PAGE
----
must untrained officers be placed in the front-line of public
protests. At the very least each unit should contain a core of
fully trained, experienced officers. While greater funding must
be made available, the police must also allocate their resources
better to ensure that all officers on the front-line of public
protest are trained adequately.
Force, the use of Section
14 and Close Containment
61. Given the admission by Commander Broadhurst that
some officers on duty lacked training in policing this sort of
event we suggest the use of close containment tactics and the
over-reliance on Section 14 of the Public Order Act in the dispersal
of journalists and protesters could have been counter-productive.
We urge the police to examine their doctrine in these areas given
the resource limitations under which they work. Given the inexperience
of some of the officers on front-line duty that day, we wonder
whether such a "confrontational" approach is suitable.
Certainly we are unsure of the merits to untrained and inexperienced
officers of labelling protesters a source of "serious disorder",
suggesting that "distraction" tactics are a valid technique
and then placing them in a tense situation for a sustained period
of time. We wonder whether the lack of training which some officers
had received was taken into account during the planning of the
62. Throughout this Report we have commented on the
inappropriate use of Section 14 of the Public Order Act. We have
heard evidence that Section 14 was used against two discrete groups
of people, journalists and protesters in an effort to disperse
these groups from a given area. In neither case are we certain
that the groups in question posed a threat of "serious public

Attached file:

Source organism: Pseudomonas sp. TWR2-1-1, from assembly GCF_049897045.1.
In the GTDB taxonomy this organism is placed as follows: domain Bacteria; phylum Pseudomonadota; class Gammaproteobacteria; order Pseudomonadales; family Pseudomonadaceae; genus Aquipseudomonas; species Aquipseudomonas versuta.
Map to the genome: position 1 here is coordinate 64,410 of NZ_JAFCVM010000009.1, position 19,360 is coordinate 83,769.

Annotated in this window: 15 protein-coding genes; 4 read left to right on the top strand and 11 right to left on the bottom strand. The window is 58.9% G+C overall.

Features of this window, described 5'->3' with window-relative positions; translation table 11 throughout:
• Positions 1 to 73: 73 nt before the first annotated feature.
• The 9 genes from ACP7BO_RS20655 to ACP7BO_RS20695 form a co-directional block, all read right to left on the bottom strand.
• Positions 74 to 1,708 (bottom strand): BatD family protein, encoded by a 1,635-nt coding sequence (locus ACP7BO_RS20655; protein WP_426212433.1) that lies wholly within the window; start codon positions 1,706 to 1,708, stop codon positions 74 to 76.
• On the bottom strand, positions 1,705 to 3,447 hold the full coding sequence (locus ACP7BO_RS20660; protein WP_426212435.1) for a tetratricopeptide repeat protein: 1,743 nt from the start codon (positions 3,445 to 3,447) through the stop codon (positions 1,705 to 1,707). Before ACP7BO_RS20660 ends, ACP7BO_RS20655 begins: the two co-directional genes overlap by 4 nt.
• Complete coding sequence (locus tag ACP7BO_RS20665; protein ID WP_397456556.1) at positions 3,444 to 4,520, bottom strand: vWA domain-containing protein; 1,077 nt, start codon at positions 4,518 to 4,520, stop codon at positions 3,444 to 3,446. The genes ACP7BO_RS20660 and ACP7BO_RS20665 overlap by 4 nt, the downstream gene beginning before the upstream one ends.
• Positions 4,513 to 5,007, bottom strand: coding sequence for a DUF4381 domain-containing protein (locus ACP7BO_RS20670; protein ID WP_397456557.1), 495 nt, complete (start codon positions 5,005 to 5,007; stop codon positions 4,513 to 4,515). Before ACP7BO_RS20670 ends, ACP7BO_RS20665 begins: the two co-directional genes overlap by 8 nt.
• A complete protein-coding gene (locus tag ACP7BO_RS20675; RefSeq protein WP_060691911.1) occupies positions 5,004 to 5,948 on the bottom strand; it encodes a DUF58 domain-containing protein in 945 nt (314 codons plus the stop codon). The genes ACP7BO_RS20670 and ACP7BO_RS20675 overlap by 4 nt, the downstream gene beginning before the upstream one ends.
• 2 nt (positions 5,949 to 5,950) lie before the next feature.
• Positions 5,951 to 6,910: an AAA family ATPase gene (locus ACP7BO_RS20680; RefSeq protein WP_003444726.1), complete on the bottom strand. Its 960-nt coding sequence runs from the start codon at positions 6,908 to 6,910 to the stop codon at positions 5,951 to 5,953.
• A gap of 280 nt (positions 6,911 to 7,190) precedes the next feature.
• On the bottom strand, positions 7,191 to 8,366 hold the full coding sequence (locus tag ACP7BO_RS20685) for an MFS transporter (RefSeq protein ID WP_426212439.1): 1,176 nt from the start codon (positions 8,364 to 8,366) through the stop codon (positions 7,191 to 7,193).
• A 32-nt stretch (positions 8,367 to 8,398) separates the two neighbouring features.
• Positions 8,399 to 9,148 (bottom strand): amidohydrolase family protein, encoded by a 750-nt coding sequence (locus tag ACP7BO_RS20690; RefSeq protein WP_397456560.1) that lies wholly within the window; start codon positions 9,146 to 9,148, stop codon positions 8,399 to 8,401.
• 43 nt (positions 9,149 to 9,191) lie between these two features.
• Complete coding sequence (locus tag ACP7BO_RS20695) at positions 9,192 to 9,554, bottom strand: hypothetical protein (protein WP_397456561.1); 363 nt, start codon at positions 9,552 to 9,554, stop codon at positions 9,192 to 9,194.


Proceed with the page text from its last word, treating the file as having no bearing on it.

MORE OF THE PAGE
disorder, serious damage to property or serious disruption to
the life of the community". We are concerned that the police
view Section 14 of the Public Order Act as a handy "catch-all"
tool to be used whenever they wish to move people on from a given
area. This would be an abuse of the rights of protesters to demonstrate
in a peaceful manner and a misuse of the powers granted to the
63. We are concerned
over the police's apparent reliance on Section 14 of the Public
Order Act. Given the importance with which it is viewed by the
police, we find it odd that officers are not given training on
the suitable legal application of this power. We recommend that
all public protest training, especially that of a more advanced
level, incorporates the correct application of Section 14. Equally,
if communications and relations between the police and protesters
are good and both sides put emphasis on prior communication, as
we have already recommended, then it may be possible to negotiate
a mutually acceptable 'finish time', removing the need for police-driven
64. We also heard that the victims of force at the
G20 Protests will be waiting an inordinate amount of time for
their cases to be resolved. Nicola Fisher told us the IPCC would
take between 12 and 18 months to complete their inquiries.
We accept that the consideration of these cases by the prosecuting
authorities inhibits the IPCC somewhat and contributes to the
delay, but since
these cases must be a high priority for the IPCC we cannot imagine
why this amount of time is needed; but equally, we understand
that the G20 Protests have placed an inordinate amount of strain
on the IPCC. The 40 officials who are currently investigating
incidents around the G20 Protests are a third of the total number
of investigators employed by the IPCC.
The G20 will therefore obviously affect the performance and capability
of the IPCC for a sustained period of time.
65. That it
takes over a year to investigate a high-profile case such as the
use of force against Nicola Fisher is distressing. We would like
to hear from IPCC as why the inquiry will take this long and what
efforts they are making to speed the resolution. We are also concerned
about such a large proportion of the Independent Police Complaints
Commission's investigators being allocated to the events of the
G20. Greater funding must be made available to provide the resources
the IPCC needs to complete their investigations in a more timely